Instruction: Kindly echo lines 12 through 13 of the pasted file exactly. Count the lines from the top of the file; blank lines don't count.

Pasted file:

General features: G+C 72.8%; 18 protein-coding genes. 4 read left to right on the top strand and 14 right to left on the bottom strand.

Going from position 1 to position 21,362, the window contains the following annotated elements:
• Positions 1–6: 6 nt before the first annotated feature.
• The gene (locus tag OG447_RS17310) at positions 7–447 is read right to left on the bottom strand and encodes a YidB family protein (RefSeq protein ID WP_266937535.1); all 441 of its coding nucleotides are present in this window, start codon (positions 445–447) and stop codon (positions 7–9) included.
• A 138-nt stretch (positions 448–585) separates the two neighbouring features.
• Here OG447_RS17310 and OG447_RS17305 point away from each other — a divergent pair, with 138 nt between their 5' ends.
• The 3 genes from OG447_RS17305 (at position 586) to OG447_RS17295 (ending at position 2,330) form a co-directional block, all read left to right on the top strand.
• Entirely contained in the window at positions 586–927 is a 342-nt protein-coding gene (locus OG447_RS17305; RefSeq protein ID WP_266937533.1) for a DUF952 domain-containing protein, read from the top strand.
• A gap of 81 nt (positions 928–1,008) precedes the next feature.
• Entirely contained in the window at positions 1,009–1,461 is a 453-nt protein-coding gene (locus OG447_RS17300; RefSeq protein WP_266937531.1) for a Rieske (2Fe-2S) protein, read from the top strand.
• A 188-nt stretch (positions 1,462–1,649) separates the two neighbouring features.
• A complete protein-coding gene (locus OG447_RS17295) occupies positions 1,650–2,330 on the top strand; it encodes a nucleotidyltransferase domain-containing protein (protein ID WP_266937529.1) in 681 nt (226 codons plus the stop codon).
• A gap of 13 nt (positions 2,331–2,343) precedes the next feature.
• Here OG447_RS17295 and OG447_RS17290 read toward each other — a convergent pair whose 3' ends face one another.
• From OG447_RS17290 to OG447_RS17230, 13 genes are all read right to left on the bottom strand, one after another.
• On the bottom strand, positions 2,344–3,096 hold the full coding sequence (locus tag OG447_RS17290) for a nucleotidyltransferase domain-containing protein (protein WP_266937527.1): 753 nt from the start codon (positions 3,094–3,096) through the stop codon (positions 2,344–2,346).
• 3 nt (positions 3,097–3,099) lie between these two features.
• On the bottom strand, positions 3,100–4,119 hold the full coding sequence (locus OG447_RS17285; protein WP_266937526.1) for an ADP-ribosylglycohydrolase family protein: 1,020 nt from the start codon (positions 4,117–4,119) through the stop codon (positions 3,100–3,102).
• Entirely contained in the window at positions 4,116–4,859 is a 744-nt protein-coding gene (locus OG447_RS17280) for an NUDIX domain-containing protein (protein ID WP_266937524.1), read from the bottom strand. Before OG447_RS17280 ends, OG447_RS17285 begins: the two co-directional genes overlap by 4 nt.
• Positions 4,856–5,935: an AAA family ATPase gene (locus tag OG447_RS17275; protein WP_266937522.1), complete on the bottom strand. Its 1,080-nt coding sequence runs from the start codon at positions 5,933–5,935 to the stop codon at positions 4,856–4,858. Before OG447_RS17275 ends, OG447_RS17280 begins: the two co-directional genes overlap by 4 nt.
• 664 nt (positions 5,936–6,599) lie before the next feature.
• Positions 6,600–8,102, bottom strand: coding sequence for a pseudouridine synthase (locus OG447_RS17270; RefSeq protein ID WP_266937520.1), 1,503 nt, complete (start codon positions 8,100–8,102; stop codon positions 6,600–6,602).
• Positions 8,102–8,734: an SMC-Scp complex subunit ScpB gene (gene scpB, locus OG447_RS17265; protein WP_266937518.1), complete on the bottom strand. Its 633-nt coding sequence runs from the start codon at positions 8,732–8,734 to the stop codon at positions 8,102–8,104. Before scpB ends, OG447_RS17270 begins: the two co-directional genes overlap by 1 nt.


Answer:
• A complete protein-coding gene (locus OG447_RS17295) occupies positions 1,650–2,330 on the top strand; it encodes a nucleotidyltransferase domain-containing protein (protein ID WP_266937529.1) in 681 nt (226 codons plus the stop codon).
• A gap of 13 nt (positions 2,331–2,343) precedes the next feature.